The new Bruegel blog surveys the European blog landscape and finds it pretty pathetic (h/t MTW). Read the whole thing, but here are the hight points:
It is striking to note that the online debate about European economic issues mostly takes place on American blogs. A couple of European blogs have contributed to change this landscape, but the European blogosphere remains behind the US in terms of quality and density of discussion.
As Ronny Patz noted in a recent post (hat tip to the European blogs aggregator bloggingportal), European blogs are still very much “unconnected”. That is, they use hyperlinks far less than their American counterparts or do it and in a way that doesn’t create two-way debate. In brief, Europe has bloggers, but no blogosphere: it lacks a living ecosystem to exchange and debate. Of most leading European blogs, only 1 in 5 were linked to other online content. This is a pretty striking number but one that is somewhat consistent with the use that Europeans make of blogs (ie. just another media but not an interactive one).
As Ronny puts its:
Euroblogs quite often do not refer to discussions on other euroblogs. Linking to some newspaper article, even with a discussion section, does not create a two-way discussion (…) and linking to articles on your own blog is nice, but not really a sign of an interlinked blogosphere. What this means is that it is difficult to speak of a “euroblogosphere” in the narrow sense, because this implies some kind of level of interconnectedness. I don’t really see that in our sphere outside a narrow circle of people.
Ronny is right but there are certainly a few of reasons for that.
First, economic discussions in Europe remain for the most part national and simply do not take place online outside of a few exceptions....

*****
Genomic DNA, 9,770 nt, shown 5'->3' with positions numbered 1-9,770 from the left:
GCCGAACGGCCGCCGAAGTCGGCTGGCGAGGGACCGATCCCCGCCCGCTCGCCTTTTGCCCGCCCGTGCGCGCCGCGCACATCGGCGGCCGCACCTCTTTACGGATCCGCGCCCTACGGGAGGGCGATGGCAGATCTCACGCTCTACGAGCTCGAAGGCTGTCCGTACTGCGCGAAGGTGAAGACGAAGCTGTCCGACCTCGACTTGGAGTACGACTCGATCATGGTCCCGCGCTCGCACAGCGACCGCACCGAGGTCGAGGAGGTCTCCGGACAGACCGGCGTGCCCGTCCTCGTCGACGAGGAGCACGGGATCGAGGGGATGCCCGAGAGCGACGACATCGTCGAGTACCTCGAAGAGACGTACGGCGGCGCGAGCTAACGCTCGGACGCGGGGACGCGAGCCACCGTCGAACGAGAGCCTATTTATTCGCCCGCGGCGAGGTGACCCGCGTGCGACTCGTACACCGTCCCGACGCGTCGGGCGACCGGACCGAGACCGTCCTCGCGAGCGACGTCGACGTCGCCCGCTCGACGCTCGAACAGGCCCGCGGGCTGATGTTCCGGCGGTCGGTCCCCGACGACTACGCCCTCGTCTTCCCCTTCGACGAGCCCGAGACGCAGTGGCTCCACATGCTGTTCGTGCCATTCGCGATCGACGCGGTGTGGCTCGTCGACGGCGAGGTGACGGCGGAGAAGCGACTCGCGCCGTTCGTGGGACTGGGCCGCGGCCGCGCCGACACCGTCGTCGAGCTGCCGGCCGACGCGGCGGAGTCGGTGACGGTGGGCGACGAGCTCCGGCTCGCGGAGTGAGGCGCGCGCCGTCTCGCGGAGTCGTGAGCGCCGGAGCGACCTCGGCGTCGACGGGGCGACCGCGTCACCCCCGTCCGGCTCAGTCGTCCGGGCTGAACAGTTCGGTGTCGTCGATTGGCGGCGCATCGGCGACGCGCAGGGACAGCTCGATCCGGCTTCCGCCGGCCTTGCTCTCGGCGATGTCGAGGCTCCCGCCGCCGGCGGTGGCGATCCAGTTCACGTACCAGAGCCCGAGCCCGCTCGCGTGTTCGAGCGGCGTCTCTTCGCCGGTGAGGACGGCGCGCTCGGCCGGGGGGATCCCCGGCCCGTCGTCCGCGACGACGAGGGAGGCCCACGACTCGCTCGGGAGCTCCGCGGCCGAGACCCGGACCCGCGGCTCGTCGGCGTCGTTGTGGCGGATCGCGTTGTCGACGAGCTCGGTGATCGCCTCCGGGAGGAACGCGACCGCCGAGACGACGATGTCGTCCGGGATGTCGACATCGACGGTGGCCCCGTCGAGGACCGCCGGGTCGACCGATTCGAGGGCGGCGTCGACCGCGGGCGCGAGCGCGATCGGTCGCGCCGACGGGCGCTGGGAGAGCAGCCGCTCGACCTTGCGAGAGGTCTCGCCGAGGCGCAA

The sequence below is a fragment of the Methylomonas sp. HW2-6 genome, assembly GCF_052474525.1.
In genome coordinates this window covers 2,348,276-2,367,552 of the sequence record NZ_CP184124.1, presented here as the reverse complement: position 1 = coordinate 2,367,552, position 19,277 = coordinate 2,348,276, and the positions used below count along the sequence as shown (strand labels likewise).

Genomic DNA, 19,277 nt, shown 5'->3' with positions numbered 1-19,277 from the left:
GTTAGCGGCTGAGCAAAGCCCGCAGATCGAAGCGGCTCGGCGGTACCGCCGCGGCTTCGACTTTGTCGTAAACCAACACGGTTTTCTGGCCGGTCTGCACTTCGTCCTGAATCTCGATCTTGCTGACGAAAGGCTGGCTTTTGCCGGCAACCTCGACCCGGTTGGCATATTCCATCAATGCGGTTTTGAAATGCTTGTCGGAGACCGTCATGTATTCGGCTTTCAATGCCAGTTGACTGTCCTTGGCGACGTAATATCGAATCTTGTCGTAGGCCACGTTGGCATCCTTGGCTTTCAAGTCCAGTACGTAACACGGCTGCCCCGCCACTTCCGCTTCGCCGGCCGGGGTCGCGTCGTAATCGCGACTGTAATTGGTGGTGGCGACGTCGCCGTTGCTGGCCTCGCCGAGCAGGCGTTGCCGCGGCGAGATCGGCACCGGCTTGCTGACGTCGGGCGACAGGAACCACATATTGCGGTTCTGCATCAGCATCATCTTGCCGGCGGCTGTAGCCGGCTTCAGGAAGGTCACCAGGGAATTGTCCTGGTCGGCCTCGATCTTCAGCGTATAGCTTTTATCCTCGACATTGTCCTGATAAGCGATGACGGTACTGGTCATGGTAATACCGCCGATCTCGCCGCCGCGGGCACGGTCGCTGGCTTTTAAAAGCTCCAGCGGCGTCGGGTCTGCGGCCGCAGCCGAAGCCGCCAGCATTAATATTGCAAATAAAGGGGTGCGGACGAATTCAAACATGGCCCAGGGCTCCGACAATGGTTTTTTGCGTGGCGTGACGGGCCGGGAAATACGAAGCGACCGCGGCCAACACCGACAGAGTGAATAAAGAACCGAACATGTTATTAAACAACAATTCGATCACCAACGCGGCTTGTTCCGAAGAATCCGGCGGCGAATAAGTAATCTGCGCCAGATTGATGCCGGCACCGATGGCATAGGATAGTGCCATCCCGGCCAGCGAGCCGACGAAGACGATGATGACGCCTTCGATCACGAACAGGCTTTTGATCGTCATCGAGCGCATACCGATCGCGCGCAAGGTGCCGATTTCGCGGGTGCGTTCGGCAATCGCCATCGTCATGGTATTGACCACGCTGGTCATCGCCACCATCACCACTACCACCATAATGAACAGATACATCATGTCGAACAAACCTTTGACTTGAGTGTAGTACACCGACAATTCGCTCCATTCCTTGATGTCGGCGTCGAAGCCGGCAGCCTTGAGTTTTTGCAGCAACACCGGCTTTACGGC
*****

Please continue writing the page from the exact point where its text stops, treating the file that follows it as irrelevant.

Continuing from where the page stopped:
... But except a few exceptions like Kantoos who write posts in both German and English, this blogosphere remains mostly national and self-referencing.
Second, there are probably also “cultural” reasons behind that phenomenon. Europeans don’t have “debate” classes in High School and they tend to have far less confrontational academic discussions (we have nothing as direct and antagonistic as the Cochrane/Hubbard vs. Krugman/DeLong for instance). European economists seem to prefer spreading knowledge rather than stirring debate. VoxEU, Telos, the column section at Eurointelligence, and the new OFCE blog all provide avenues to disseminate research and to express opinions, but are not, so to speak, blogs with arguments and disagreements.
This is unfortunate as it certainly reduces the overall quality of debate. As Paul Krugman puts it for the US
“we’ve seen some famous names run into firestorms of criticism – *justified* criticism – even as some “nobodies” become players. That’s a good thing! Famous economists have been saying foolish things forever; now they get called on it."
The recent episode surrounding the debate on bubbles and potential output where a Fed official directly responded to US bloggers was a striking illustration of the role that the American blogosphere has been playing on actual policy debates in the last few years. But while American “star economists” do not hesitate to battle in an arena where readers and critics do not necessarily match their credentials, European economists continue to view the econ blogosphere as a distraction from discussion with the very serious people....